Hi! My name is Andrew and this year I started Indiepocalypse, a monthly indie game anthology that pays its contributors. Each issue features ten developers, who can include multiple games, along with a PDF zine highlighting each game in the anthology with a page made by each developer or by me on their behalf. The zine features a cover made by an artist outside the world of games and starting with the June issue, comics and a feature on Japanese obscurities. I plan to expand the scope of the zine in time to an indie game / weird art zine each month as different parts of the anthology become more reliable and require less of my active attention.
The origins of the idea for an indie game anthology first came to me when I attended the Toronto Comics Arts Festival as part of the Comics x Games. Shortly after I was accepted I had the thought: “You know, comic artists attending this show are going to at least break even. Why am I going spending all this money on what is essentially potential exposure?”
Anthologies and other forms of collective publishing have existed in other mediums for decades and continue to thrive well into the present, so why in the games did they seem to not even exist? Bundles of games exist, but these are not really publishing platforms, unified identities. Also, in some cases they increasingly tend towards known quantities over emerging and unknown artists. They often are about more products for consumers instead of being collections of art. So I started saying that someone should make it. Then I said that I should make it. And then eventually I had told enough people about it that I felt responsible for it.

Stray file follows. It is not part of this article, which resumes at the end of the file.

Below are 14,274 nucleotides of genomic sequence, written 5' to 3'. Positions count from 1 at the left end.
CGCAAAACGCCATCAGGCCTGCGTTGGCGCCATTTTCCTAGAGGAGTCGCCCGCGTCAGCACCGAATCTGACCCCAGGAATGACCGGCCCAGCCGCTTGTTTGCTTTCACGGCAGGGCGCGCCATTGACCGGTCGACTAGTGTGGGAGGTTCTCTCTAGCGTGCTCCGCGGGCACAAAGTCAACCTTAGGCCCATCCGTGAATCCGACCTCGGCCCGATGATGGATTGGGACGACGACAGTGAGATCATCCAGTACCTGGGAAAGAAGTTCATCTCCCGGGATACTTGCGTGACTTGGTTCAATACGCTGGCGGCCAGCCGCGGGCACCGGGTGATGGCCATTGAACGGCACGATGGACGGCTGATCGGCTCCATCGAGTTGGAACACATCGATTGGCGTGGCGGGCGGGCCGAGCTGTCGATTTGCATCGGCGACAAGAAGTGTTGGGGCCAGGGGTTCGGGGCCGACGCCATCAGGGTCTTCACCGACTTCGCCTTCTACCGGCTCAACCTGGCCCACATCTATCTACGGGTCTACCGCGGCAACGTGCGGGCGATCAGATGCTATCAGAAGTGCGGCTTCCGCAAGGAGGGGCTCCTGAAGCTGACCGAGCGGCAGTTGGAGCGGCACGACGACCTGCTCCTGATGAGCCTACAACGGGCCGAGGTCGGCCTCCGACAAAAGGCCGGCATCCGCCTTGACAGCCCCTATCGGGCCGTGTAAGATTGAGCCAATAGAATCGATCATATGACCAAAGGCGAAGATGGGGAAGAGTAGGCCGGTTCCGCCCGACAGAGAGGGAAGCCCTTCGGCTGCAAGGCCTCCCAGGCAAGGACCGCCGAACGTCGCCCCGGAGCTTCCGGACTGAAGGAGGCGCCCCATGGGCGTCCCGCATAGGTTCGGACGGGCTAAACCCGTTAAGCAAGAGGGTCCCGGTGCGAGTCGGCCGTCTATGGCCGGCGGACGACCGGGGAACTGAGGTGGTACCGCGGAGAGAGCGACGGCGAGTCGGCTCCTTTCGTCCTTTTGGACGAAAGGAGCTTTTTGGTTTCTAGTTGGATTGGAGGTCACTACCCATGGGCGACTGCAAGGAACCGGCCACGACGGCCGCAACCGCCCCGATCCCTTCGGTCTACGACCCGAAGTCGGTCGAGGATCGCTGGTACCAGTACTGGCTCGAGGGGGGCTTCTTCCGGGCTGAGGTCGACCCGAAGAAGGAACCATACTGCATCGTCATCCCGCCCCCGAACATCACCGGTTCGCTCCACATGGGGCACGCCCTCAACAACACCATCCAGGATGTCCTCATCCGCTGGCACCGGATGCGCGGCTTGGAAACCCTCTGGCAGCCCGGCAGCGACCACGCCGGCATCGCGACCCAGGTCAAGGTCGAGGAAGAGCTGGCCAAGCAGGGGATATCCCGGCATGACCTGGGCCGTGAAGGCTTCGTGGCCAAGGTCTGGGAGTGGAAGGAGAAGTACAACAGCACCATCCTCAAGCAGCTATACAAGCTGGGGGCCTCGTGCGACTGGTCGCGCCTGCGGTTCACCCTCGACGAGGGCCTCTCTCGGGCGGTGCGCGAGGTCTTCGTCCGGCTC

One of the initial motivating factors for starting the anthology were actually my own frustrations in game making. I have countless abandoned projects lying around because I would keep striving to make a ‘successful’ game, but I lost the desire to commit years to a single project necessary to make what people expected out of even an independently produced game. So I said: “If the market for what I wanted to do does not exist, I will just make it myself!” Video games are largely based around this year’s long all-or-nothing gamble to produce something that meets the expectation of a ‘length equals value’ market. I have come to resent the idea that the length of something has anything to do with its value or worth or whatever.
Right now, games are built around a highly commercial culture, even for what is considered to be indie. A tidy world of press releases and media reveals. When indies are not expected to fight for AAA space, then they are expected to emulate it – including the costs.
There is an expectation to exhibit at trade shows, which cost money in terms for entry and travel costs. There are indie-focused shows where you pay to be considered so that you may later pay to be included. In my experience indie game developers barely have the notion of ridiculing the idea of “for exposure”, because exposure is what this whole broken art form revolves around. It sucks! One of the entrants for Indiepocalypse expected to pay me to be included. This makes money a huge barrier to entry, even more so for those who do not live near any game events.
I want to create a world that does not revolve around the ten to twenty events each year. I want there to be endless opportunities for indie developers to fail. And that will be fine, because there are countless more opportunities around the corner. There need to be opportunities that pay indies. I want them to be able to sell an hour long game for fifteen bucks to an audience that does not think twice about it.
Most importantly I want Indiepocalypse to be a platform for unheard voices. I am lucky that the anthology so far has been very naturally diverse in both content and – so far as I can tell – creators. I want this project to be a haven for the expression and exploration of what games can be. Hopefully other people want that to.